As I write this, a full day of a ceasefire between Israel and Hamas had passed. The fear, unfathomable to most of us, is another matter.
The people of Gaza, one of the most densely populated regions in the world with 1.8 million living on a 41-kilometre stretch of land, have been shattered by the violence and destruction.
Nearly 1,800 dead, the vast majority civilians, including over 400 children. Some 63 Israeli soldiers and three Israeli civilians have also died in this latest conflict.
Thousands of modest Gazan homes and neighbourhoods have been destroyed, leaving nothing but piles of rubble, hundreds of children killed, thousands more wounded, entire families slaughtered by the precision of Israeli missiles, their schools bombed, their hospitals and medical professionals completely overwhelmed, their university a shell of its former beauty.
Over half a million people have been displaced in a mere 30 days — equivalent to the entire population of Newfoundland and Labrador being left homeless, jobless, hopeless and mourning the death of so many innocents.
It is a humanitarian catastrophe.
And there is no justification for the widespread killing of innocents despite the inflammatory and one-sided rhetoric of the Canadian Conservative government.
Absolutely, Israel has a right to defend itself against Hamas terrorist rocket fire. But how does that right condone the indiscriminate killing of so many “non-combatants,” destroying their homes, businesses and neighbourhoods?
Simply, it does not.
The Canadian Conservative government continues to side exclusively with the actions of the Israeli government.
This is despite condemnation of those acts from the United Nations and its agencies, despite international humanitarian law, despite the pleas from human rights experts, despite the horror.
The Harper government’s position diminishes Canada as a nation that has prided itself as an advocate for human rights and peace throughout the world.
There has been no safe place for the people of Gaza over the past month. Even UN shelters, converted schools, have been bombed by the Israeli forces.
The images are surreal. More like something out of an end-of-the-world Mad Max movie than real life. But this is real life for the people of Gaza. As real as it gets.
You have to wonder amid the devastation, the piles of rubble, the dead bodies of children laid out in ice-cream freezers, how hope can live.
You have to wonder how a heart can hold anything but hate after such death and destruction. You have to wonder how much a people can endure.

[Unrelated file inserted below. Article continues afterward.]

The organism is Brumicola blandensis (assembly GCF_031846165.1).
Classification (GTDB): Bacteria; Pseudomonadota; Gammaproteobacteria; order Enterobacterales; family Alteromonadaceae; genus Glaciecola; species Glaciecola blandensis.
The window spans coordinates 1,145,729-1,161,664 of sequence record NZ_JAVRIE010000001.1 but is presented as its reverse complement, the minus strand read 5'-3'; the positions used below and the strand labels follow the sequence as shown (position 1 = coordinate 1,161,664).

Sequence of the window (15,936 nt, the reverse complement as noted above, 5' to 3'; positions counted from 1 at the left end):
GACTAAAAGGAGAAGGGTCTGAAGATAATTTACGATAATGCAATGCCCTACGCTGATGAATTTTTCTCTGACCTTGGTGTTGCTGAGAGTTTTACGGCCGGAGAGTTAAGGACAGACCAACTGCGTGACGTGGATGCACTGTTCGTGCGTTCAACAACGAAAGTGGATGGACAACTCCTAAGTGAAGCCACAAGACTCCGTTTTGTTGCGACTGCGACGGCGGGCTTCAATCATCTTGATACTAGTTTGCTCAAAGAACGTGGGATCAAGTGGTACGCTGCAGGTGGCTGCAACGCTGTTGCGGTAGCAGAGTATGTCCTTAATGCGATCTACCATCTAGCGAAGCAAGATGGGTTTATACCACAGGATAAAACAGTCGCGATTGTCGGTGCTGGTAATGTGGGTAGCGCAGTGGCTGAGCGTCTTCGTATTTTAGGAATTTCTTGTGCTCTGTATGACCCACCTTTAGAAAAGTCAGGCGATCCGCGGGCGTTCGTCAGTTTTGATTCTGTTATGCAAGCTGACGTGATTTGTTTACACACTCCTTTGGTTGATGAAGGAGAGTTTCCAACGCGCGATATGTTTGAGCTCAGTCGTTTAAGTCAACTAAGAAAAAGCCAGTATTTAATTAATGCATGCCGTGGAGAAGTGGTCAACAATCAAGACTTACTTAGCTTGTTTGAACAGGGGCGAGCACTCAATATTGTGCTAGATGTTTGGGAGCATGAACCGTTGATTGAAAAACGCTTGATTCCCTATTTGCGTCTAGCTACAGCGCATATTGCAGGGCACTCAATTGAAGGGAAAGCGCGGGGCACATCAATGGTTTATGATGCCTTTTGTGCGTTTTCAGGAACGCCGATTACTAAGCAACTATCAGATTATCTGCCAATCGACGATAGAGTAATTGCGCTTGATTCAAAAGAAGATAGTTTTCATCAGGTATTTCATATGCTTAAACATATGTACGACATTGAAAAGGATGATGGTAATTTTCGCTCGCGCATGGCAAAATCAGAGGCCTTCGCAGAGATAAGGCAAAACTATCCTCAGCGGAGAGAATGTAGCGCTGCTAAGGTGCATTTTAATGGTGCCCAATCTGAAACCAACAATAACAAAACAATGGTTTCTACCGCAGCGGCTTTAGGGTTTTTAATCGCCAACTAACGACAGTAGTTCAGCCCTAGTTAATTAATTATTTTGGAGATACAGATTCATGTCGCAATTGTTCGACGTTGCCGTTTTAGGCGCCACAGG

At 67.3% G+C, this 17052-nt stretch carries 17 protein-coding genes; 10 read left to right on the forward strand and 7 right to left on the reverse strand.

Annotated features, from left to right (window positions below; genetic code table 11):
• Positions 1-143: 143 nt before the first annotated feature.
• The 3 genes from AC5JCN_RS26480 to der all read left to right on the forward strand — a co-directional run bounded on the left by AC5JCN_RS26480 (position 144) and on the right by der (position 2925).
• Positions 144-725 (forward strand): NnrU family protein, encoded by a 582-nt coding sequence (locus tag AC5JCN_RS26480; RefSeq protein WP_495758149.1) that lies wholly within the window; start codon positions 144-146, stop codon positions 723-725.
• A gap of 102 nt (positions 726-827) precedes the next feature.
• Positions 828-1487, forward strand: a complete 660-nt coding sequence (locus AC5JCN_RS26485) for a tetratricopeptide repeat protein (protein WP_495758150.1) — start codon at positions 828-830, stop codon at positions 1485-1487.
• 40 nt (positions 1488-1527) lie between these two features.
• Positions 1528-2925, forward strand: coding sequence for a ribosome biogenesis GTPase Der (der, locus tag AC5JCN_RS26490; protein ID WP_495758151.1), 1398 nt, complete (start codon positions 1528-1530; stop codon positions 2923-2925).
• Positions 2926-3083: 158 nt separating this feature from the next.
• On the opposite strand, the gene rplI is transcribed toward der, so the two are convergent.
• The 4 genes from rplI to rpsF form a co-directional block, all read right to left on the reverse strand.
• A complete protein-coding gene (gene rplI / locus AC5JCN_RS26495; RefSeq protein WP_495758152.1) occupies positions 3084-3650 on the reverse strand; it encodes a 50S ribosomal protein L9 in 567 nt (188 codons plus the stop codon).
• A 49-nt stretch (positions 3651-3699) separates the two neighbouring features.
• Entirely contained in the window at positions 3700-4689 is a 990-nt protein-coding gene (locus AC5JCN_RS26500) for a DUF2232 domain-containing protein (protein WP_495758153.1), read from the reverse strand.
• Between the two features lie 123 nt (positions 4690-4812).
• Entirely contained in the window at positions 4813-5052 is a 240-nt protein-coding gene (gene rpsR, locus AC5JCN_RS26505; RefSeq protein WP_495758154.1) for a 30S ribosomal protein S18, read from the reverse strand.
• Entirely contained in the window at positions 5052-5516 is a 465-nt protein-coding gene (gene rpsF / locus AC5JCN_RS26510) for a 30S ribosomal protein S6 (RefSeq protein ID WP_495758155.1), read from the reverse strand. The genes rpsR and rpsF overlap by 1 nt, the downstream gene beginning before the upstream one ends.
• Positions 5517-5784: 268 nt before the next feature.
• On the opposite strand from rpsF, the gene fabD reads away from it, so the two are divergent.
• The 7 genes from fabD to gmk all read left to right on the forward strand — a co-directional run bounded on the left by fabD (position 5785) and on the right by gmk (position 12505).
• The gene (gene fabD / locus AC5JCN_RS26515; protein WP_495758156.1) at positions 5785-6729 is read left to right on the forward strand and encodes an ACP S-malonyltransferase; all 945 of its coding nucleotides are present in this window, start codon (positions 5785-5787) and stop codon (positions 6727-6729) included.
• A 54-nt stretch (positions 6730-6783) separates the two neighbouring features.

This conflict between Israel and Palestine has been underway my entire lifetime.
But somehow this latest escalation seems different. It has captured the world’s attention, perhaps thanks to social media, in a way that past conflicts between the two have not.
The world has watched. And watched in horror.
There are rules to war. Rules that have been egregiously broken.
You don’t deliberately bomb UN shelters where innocents are seeking refuge, killing children while they sleep.
United Nations Secretary General Ban Ki-Moon called it a “moral outrage and a criminal act,” saying, “the madness must stop” because in war “the parties to a conflict have an obligation, an absolute obligation, to protect citizens from direct and indiscriminate attacks.”
Ki-Moon called those attacks yet another gross violation of international humanitarian law.
“United Nations shelters must be safe zones not combat zones. The Israel Forces have been repeatedly informed of the location of these sites. This attack, along with other breaches of international law, must be swiftly investigated and those responsible held accountable.”
The UN has also, rightly, condemned the rocket bombings of Hamas. Both have broken international law.
Henry Seigman, president of the U.S./Middle East Project and former executive director of the American Jewish Congress, in a not-to-be missed interview with Democracy Now, asks: “What if we were in their place?”
What if we were in their place?
Humanity requires us to do exactly that. A peaceful resolution requires the same. It also requires an end to the unjust and illegal blockade of Gaza. At the very least, the humanitarian crisis demands this as well.
A little over a week ago, I attended a vigil for the dead Gazan children, held in St. John’s.
It was one of those glorious summer evenings that are so appreciated and yet so scarce when one lives on an island in the North Atlantic. The sky was blue and clear. It was still hot despite being evening. A whisper of a breeze fluttered the leaves on the trees as the names and ages of the children were read aloud.
The list was wretchedly long. Name after name, read by Newfoundland-Palestinians including a 13-year-old school friend of my daughter’s.
She is from Gaza. Her young voice clear, her beautiful face etched in grief, her eyes filled with a sadness no 13-year-old should know. Every day she checks on family members who remain in Gaza. Every day not knowing whether they will survive another day. A young man follows her. He can read just a few names before breaking into tears: the language, Voltaire once wrote, of grief.
As my daughter enjoys her summer, laughing with her friends, swimming, and growing up way too fast, I can’t help but think of those Gazan children who have known nothing but war and yet their hearts seem inexplicably filled with hope, hope for a normal life. Hope for a just peace.
This is why a just peace is possible. Why a just peace must be possible.
Nelson Mandela once said that if you want to make peace with your enemy, you have to work with your enemy. The key, of course, is that you want peace.
Lana Payne is the Atlantic director for
Unifor. She can be reached by email at firstname.lastname@example.org.
Her column returns Aug. 23.